MT VOID 02/29/08 -- Vol. 26, No. 35, Whole Number 1482

MT VOID 02/29/08 -- Vol. 26, No. 35, Whole Number 1482

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Mt. Holz Science Fiction Society
02/29/08 -- Vol. 26, No. 35, Whole Number 1482

Table of Contents

El Honcho Grande: Mark Leeper, La Honcha Bonita: Evelyn Leeper, Back issues at All material copyright by author unless otherwise noted. All comments sent will be assumed authorized for inclusion unless otherwise noted. To subscribe, send mail to To unsubscribe, send mail to

The Bell Curve (comments by Mark R. Leeper):

I saw a copy of THE BELL CURVE in my local library so I thought I would try to see why the book was so controversial. But it is a thick book and a heavy slog to read the book. I have been reading it for a week. I am still more than a standard deviation from the center of the book. [-mrl]

Netsuke (comments by Mark R. Leeper):

Last summer I visited the Toledo Museum of Art in Ohio. I was discussing the museum with a friend who had also visited it recently. She had enjoyed their exhibit of glass. I told her that we had spent a lot of time looking at the netsuke collection. She did not know what netsuke was. I guess if she did not know, there are other fans who also do not, though I first heard about it from other fans and it is to some degree fannish. I thought that rather than just explain it to her, I would write an article about this small but interesting art form dating back to 17th century Japan.

This is a whole field of art that came about because the wearing of kimonos is in some ways inconvenient. Kimonos, you see, have no pockets. What you take with you when you wear a kimono is what you have in your hand or hide up your sleeve or attach to the kimono. They do have belts or sashes called "obi". The Japanese who wore kimonos before pockets were known had no good way to carry their valuables. To solve this problem the user would carry nicely decorated boxes called "inro" or "sagemono". They were about the size of a hand held flat. These boxes hung from silk cords that were pulled up through the obi. The rope would fall back through without a toggle at the end to keep the rope from slipping back through the belt. That toggle was called a netsuke. I assume the toggles were originally plain. But not content to leave these toggles simple the decorative artists started to get better ideas. Fancy carved netsuke became their own art form. Soon it was a status symbol to have a beautiful toggle at the top of the obi. All sorts of strange themes were used and many interesting figures were carved for use.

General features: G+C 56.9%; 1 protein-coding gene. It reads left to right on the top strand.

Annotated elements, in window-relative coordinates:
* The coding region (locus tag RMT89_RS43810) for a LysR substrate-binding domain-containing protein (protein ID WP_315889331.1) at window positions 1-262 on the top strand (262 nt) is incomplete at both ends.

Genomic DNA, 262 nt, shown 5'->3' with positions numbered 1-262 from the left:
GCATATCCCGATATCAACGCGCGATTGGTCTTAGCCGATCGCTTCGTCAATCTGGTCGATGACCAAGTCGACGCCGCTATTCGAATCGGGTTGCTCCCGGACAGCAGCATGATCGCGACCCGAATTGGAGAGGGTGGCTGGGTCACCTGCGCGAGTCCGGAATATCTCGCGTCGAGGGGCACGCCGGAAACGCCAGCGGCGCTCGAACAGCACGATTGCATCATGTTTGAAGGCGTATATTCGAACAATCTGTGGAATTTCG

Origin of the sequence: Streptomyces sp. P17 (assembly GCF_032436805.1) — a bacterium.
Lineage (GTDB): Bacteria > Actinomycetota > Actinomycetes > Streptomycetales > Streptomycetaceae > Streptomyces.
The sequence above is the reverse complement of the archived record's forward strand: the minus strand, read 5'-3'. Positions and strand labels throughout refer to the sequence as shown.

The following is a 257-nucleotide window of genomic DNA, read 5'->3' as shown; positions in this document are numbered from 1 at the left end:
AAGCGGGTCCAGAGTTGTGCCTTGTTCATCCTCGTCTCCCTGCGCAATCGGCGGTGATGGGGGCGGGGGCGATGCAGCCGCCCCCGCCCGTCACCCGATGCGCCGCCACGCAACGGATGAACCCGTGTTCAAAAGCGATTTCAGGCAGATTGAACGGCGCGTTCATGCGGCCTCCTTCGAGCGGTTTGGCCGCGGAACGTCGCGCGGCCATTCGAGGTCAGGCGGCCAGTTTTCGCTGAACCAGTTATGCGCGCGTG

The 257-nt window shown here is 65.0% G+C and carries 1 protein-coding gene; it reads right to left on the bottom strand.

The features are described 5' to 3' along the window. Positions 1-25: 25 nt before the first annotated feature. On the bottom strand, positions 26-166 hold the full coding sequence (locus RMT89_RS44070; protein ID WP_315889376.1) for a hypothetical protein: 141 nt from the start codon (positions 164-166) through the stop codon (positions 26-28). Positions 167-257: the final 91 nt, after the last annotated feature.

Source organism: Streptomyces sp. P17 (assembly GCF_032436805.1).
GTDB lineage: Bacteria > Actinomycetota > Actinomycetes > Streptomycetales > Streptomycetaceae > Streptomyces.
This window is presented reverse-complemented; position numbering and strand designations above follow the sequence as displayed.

The Japanese love decoration and they love tiny art. Bonsai trees are popular in Japan and so are intricate sword fittings. The toggle or netsuke (pronounced "nets-kee", by the way) started to be a very beautiful item. It became an entire art form to carve figures on a scale of about an inch and a half. Sometimes the figures are animals, sometimes demons, and sometimes people. They can be made of ivory, wood, porcelain, stone, bone, turtle shell, amber, or even metal. They are carved in amazing detail. Generally they are about an inch and a half high.

The subject matter could be funny looking people, animals, demons, monsters, people in erotic positions, or just scenes from everyday life. To see some of these lovingly carved pieces you can just set your search engine to look for images of netsuke.

Among my favorites is a figure of a little puppy looking in amazement around at his back where a fly has landed. This is all carved in very precise detail. Another piece I rather liked was at first appearance a fearsome demon. If one looks inside the mouth of the demon, however, one sees that it is really a festival costume and inside the mouth you can see the head of the man wearing the costume and a big grin on his face.

There are few restrictions on the artist who made netsuke. The figures have to be strong. I have an imitation netsuke that is a coiled snake with a delicate forked tongue. Part of the tongue broke off transporting it home, but it was a small loss. Whoever the artist was he did not understand netsuke. A real piece of netsuke should be carved with great detail, but the result should not be delicate. Real netsuke get pushed back and forth through the obi and anything that can break off will or might snag a silk kimono. Real netsuke do not have flat uncarved bases. They should look complete from every angle but for the fact that they may have the holes through them for the cord or if not a place where the hole can be carved out.

People have a fascination with the miniature. Because of its small size the netsuke has a certain delicacy and charm that is missing from larger sculpture. I recommend the reader to go through go to the search engine pages listed below. Look at not just the top page but the next and the next. You will see a lot of very nice pieces from sites all over the Internet. Remember each is only about an inch and a half across.



CHOP SHOP (film review by Mark R. Leeper):